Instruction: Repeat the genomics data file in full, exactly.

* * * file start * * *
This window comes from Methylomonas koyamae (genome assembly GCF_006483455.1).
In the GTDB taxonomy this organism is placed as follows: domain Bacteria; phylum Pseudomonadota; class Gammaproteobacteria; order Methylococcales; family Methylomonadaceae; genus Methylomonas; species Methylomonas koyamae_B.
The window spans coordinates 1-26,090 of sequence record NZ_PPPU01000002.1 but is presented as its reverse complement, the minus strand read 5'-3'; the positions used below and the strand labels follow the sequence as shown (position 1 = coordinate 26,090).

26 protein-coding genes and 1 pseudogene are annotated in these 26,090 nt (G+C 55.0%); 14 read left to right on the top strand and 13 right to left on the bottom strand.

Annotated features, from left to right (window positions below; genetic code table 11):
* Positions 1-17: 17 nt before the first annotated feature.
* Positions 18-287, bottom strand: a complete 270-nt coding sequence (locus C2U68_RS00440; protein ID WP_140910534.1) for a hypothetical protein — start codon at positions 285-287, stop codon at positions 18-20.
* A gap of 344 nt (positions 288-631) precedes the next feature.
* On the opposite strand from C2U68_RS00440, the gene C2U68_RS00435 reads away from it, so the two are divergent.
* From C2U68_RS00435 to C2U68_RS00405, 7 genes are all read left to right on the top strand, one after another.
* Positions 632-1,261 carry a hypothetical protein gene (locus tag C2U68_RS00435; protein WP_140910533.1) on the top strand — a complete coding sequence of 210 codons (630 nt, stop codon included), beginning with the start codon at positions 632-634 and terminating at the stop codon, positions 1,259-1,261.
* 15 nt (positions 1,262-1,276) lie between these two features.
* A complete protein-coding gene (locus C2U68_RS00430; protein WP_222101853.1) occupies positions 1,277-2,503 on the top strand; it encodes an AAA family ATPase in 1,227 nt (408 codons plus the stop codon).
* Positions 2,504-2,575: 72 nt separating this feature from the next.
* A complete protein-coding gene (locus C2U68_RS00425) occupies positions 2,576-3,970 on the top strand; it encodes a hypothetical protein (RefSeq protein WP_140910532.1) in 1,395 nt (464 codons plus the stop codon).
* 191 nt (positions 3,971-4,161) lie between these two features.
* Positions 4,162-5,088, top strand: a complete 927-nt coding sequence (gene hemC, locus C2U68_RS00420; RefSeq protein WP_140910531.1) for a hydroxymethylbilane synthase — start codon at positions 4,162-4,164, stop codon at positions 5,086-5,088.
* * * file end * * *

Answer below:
This window comes from Methylomonas koyamae (genome assembly GCF_006483455.1).
In the GTDB taxonomy this organism is placed as follows: domain Bacteria; phylum Pseudomonadota; class Gammaproteobacteria; order Methylococcales; family Methylomonadaceae; genus Methylomonas; species Methylomonas koyamae_B.
The window spans coordinates 1-26,090 of sequence record NZ_PPPU01000002.1 but is presented as its reverse complement, the minus strand read 5'-3'; the positions used below and the strand labels follow the sequence as shown (position 1 = coordinate 26,090).

26 protein-coding genes and 1 pseudogene are annotated in these 26,090 nt (G+C 55.0%); 14 read left to right on the top strand and 13 right to left on the bottom strand.

Annotated features, from left to right (window positions below; genetic code table 11):
* Positions 1-17: 17 nt before the first annotated feature.
* Positions 18-287, bottom strand: a complete 270-nt coding sequence (locus C2U68_RS00440; protein ID WP_140910534.1) for a hypothetical protein — start codon at positions 285-287, stop codon at positions 18-20.
* A gap of 344 nt (positions 288-631) precedes the next feature.
* On the opposite strand from C2U68_RS00440, the gene C2U68_RS00435 reads away from it, so the two are divergent.
* From C2U68_RS00435 to C2U68_RS00405, 7 genes are all read left to right on the top strand, one after another.
* Positions 632-1,261 carry a hypothetical protein gene (locus tag C2U68_RS00435; protein WP_140910533.1) on the top strand — a complete coding sequence of 210 codons (630 nt, stop codon included), beginning with the start codon at positions 632-634 and terminating at the stop codon, positions 1,259-1,261.
* 15 nt (positions 1,262-1,276) lie between these two features.
* A complete protein-coding gene (locus C2U68_RS00430; protein WP_222101853.1) occupies positions 1,277-2,503 on the top strand; it encodes an AAA family ATPase in 1,227 nt (408 codons plus the stop codon).
* Positions 2,504-2,575: 72 nt separating this feature from the next.
* A complete protein-coding gene (locus C2U68_RS00425) occupies positions 2,576-3,970 on the top strand; it encodes a hypothetical protein (RefSeq protein WP_140910532.1) in 1,395 nt (464 codons plus the stop codon).
* 191 nt (positions 3,971-4,161) lie between these two features.
* Positions 4,162-5,088, top strand: a complete 927-nt coding sequence (gene hemC, locus C2U68_RS00420; RefSeq protein WP_140910531.1) for a hydroxymethylbilane synthase — start codon at positions 4,162-4,164, stop codon at positions 5,086-5,088.